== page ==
To ensure the timely implementation of its Nationally Determined Contributions (NDC), Nigeria says it has developed a robust National Sectoral Action Plan across the five priority sectors, which are: agriculture, energy, transportation, industry and oil & gas.
The West African nation added that it had also embraced issuance of green bond, ostensibly as an alternative source of funding green projects that would reduce emissions and provide robust climate infrastructure needed in the country.
The submission formed part of the Nigerian National Statement delivered by the Environment Minister of State and Head of Delegation, Ibrahim Usman Jibril, on Thursday, November 16, 2017 at the 23rd Session of the Conference of the Parties (COP23) to the United Nations Framework Convention on Climate Change holding in Bonn, Germany.
The minister added that this would also manifest in renewable energy, low carbon transport, water infrastructure and sustainable agriculture. He disclosed that Nigeria would launch the first “Sovereign Green Bonds” in Africa in the coming weeks.
“Similarly, we will continue to show a profound interest in contributing to effective global action on climate change,” he said, adding that science has proved beyond reasonable doubt the certainty of the phenomenon.
“So, we must stand united to ensure that the outcome of this Conference comprehensively address what we need to do as prescribed by the Paris Agreement to deal with fundamental challenges of climate change. We are prepared to work with all Parties, in the spirit of collaboration and cooperation with a view to achieving the outcome that will be universally agreeable and beneficial to mankind of all generations,” said the minister.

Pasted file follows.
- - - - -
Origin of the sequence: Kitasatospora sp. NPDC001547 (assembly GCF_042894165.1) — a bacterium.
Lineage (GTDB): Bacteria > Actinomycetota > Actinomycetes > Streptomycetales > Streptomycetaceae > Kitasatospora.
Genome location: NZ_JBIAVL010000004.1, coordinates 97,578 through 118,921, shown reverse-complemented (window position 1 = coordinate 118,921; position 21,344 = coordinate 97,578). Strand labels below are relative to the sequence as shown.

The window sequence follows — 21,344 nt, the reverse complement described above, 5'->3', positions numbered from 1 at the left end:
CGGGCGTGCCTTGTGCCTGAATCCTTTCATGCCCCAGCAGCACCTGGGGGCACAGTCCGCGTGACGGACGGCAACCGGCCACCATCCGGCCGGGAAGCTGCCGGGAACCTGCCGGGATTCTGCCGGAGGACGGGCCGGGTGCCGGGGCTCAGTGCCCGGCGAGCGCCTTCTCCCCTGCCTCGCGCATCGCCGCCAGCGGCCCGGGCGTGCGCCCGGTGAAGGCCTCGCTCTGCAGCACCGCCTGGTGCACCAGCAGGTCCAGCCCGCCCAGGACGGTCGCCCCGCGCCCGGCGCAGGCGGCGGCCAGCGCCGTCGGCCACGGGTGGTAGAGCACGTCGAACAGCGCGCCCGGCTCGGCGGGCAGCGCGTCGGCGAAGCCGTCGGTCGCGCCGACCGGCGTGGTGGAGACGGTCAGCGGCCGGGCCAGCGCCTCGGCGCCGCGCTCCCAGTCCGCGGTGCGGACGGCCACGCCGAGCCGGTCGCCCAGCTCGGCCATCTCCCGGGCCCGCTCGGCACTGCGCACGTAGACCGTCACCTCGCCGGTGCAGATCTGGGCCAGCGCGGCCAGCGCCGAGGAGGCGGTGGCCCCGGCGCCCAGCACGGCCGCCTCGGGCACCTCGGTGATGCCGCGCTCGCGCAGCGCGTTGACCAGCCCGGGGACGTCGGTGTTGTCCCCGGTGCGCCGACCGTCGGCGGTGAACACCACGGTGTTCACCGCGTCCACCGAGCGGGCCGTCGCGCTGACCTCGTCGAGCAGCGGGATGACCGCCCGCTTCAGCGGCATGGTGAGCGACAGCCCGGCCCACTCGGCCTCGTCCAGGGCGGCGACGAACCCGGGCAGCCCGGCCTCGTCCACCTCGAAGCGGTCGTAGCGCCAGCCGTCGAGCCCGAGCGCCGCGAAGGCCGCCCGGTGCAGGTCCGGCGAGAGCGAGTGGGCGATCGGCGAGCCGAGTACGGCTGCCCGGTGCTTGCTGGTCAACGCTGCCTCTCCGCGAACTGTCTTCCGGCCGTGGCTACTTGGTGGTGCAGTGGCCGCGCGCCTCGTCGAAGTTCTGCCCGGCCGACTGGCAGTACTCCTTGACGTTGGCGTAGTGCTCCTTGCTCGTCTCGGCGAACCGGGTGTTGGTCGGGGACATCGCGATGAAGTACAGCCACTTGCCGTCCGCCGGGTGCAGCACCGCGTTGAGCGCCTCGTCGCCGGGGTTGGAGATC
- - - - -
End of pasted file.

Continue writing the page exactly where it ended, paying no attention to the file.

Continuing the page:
According to him, up-scaling funding to address the impacts of climate change on livelihoods and ecosystems through an over-arching financial architecture to finance adaptation and mitigation measures is of high priority to Nigeria.
“This should include implementing the gender action plan under the Lima Work Programme on Gender,” he stated, adding that Nigeria is firmly committed to seeing that current areas of contentions with respect to the financial mechanism, adaptation framework and institutional arrangements, technology transfer and capacity building are resolved to the benefit of all Parties.
“We need to urgently move to remove barriers that impede developing countries from effectively accessing global climate finance such as the Adaptation Fund, and the Green Climate Change Fund (GCF), amongst others,” declared the minister.
We called for a focused session that would, according to him, make substantive progress through constructive discussions across all areas of the Paris Agreement work programme “in a balanced manner to enable us come up with a first-hand information on the implementation guidelines of the Paris Agreement well ahead of the 2018 Session including accelerating the implementation of the pre-2020 commitments and actions and increasing the pre-2020 ambition in accordance with paragraphs 3 and 4 of decision 1/CP.19.”
He added: “We welcome the ‘Talanoa Dialogue’ and seek your guidance and direction as we proceed in the spirit of collaboration and trust in line with the Paris Agreement. This will lead us collectively to a common ground for a successful 2018 facilitative dialogue. Nigeria also shares the same circumstance and views with African member states in terms of NDC implementation capacities.
“We are not in any way proposing to re-open the land mark Agreement but we support the call from the African member States that the best way to proceed is to show a demonstration of flexibility for African countries on climate change actions based on the principles and provisions of the convention and to ensure that differentiation is clearly reflected.”